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5“19 (1998).
5. A. J. McNeil and R. Frey, ˜˜Estimation of Tail-Related Risk for Hetero-
scedastic Financial Time Series: An Extreme Value Approach,™™ Journal
of Empirical Finance 7, 271“300 (2000).
6. J. A. Lopez, ˜˜Regulatory Evaluation of Value-at-risk Models,™™ Journal
of Risk 1, 37“64 (1999).


CHAPTER 12
1. See [1.12].
2. D. Challet, A. Chessa, A. Marsili, and Y. C. Chang, ˜˜From Minority
Games to Real Markets,™™ Quantitative Finance 1, 168“176 (2001).
3. W. B. Arthur, ˜˜Inductive Reasoning and Bounded Rationality,™™ Ameri-
can Economic Review 84, 406“411 (1994).
4. A. Beja and M. B. Goldman, ˜˜On the Dynamic Behavior of Prices in
Disequilibrium,™™ Journal of Finance 35, 235“248 (1980).
5. B. LeBaron, ˜˜A Builder™s Guide to Agent-Based Markets,™™ Quantitative
Finance 1, 254“261 (2001).
6. See [1.11].
7. W. A. Brock and C. H. Hommes, ˜˜Heterogeneous Beliefs and Routes to
Chaos in a Simple Asset Pricing Model,™™ Journal of Economic Dynamics
and Control 22, 1235“1274 (1998).
8. B. LeBaron, W. B. Arthur, and R. Palmer, ˜˜The Time Series Properties
of an Artificial Stock Market,™™ Journal of Economic Dynamics and
Control 23, 1487“1516 (1999).
9. M. Levy, H. Levy, and S. Solomon, ˜˜A Macroscopic Model of the Stock
Market: Cycles, Booms, and Crashes,™™ Economics Letters 45, 103“111
(1994). See also [1.7].
157
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Heterogeneous Expectations,™™ Quantitative Finance 1, 509“526 (2001).
11. See [7.4].
12. See [8.15].
13. A. B. Schmidt, ˜˜Observable Variables in Agent-Based Modeling of
Financial Markets™™ in [1.11].
14. T. Lux and M. Marchesi, ˜˜Scaling and Criticality in a Stochastic Multi-
Agent Model of Financial Market,™™ Nature 397, 498“500 (1999).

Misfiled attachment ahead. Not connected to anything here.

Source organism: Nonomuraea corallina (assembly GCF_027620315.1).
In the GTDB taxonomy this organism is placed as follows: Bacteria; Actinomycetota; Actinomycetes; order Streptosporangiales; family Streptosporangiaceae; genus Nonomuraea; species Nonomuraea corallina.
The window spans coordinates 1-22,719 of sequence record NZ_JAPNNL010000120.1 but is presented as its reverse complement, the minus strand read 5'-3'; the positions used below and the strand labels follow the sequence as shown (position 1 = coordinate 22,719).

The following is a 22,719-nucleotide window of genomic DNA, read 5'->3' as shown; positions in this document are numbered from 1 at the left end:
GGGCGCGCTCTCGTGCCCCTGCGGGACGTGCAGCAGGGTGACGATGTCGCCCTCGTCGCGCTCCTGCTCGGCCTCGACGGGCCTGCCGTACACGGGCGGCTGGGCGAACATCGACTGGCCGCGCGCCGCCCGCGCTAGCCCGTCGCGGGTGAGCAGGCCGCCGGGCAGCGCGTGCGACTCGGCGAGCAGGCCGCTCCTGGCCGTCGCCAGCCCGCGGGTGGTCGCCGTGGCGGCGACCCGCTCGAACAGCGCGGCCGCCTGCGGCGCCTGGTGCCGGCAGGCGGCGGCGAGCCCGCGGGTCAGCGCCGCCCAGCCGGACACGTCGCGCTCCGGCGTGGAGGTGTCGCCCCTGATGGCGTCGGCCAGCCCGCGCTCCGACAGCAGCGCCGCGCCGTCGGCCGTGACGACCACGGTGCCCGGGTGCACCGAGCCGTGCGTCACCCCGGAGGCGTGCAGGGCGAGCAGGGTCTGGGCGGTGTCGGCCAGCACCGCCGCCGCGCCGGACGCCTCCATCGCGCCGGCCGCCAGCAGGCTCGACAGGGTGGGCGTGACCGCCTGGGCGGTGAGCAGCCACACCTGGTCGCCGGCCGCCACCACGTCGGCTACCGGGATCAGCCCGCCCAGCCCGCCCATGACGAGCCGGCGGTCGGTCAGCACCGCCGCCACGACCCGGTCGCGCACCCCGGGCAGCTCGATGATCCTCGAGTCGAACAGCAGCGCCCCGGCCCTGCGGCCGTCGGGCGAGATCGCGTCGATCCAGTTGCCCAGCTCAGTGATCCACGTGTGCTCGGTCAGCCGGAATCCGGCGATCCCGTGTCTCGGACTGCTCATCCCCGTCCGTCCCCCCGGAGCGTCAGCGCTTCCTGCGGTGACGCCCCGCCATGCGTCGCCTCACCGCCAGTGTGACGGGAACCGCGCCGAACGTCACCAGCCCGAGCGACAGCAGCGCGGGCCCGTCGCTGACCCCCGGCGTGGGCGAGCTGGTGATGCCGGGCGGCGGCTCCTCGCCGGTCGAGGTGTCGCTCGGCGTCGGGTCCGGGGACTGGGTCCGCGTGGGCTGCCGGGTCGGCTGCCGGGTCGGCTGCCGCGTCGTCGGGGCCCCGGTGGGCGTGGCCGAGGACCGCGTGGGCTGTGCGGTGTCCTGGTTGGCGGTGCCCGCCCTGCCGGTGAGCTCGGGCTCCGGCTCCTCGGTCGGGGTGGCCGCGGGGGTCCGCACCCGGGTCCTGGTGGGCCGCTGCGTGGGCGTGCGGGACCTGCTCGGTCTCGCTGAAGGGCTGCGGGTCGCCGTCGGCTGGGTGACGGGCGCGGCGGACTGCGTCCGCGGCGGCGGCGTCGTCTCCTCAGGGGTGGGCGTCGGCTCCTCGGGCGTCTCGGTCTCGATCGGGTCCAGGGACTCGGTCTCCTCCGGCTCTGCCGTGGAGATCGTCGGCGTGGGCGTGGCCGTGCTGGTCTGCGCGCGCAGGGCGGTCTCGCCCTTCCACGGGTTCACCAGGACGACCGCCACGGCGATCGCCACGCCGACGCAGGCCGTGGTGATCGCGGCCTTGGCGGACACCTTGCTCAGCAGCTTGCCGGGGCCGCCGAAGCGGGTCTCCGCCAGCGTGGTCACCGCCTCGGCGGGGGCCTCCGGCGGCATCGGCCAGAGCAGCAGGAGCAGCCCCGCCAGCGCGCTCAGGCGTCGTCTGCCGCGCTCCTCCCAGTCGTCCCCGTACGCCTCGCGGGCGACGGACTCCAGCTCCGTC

15. B. LeBaron, ˜˜Calibrating an Agent-Based Financial Market to Macro-
economic Time Series,™™ Working Paper, Brandeis University, 2002.
16. F. Wagner, ˜˜Volatility Cluster and Herding,™™ Physica A322, 607“619
(2003).
17. A. B. Schmidt, ˜˜Modeling the Demand-price Relations in a High-
Frequency Foreign Exchange Market,™™ Physica A271, 507“514 (1999).
18. A. B. Schmidt, ˜˜Why Technical Trading May Be Successful: A Lesson
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19. A. B. Schmidt, ˜˜Modeling the Birth of a Liquid Market,™™ Physica A283,
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20. S. Solomon, ˜˜Importance of Being Discrete: Life Always Wins on the
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Deterministic Agents and Derivation of Limit of GARCH Process,™™
http://xxx.lanl.gov/cond-mat0109139/.
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Answers to Exercises




2.2 (a) $113.56; (b) $68.13.
2.4 Borrow 100000 USD to buy 100000/1.7705 GBP. Then buy (100000/
1.7705)/0.6694 EUR. Exchange the resulting amount to
1.1914[(100000/1.7705)/0.6694] % 100525 USD. Return the loan and
enjoy profits of $525 (minus transaction fees).
3.2 (a) 0.157; (b) 1.645; (c) 1.036
Since aX þ b $ N(am þ b, (as)2 ), it follows that C2 ¼ a2 þ b2 and D ¼
3.4
(a þ b À C) m. Ðt
(t) ¼ X(0)exp( Àmt) þ s exp[ Àm(t À s)]dW (s)
4.3
0
For this process, the AR(2) polynomial (5.1.12) is:1 “ 1.2z þ 0.32z2 ¼ 0.
5.2
Since its roots, z ¼ (1.2 Æ 0.4)/0.64 > 1, are outside the unit circle, the
process is covariance-stationary.
Linear regression for the dividends in 2000 “ 2003 is D ¼ 1.449 þ
5.3
0.044n (where n is number of years since 2000). Hence the dividend
growth is G ¼ 4.4%.p¬¬¬¬¬¬¬¬¬¬¬¬¬¬¬¬¬¬
(a) X* ¼ 0.5 Æ 0:25 À C. Hence there are two fixed points at C <
7.1
0.25, one fixed point at C ¼ 0.25, and none for C > 0.25.
(b) X1* % 0.14645 is attractor with the basin 0 X < X2* where X2* %
0.85355.
(a) 1) c ¼ 2.70, p ¼ 0.26; 2) c ¼ 0.58, p ¼ 2.04.
9.1
(b) The Black-Scholes option prices do not depend on the stock
growth rate (see discussion on the risk-neutral valuation).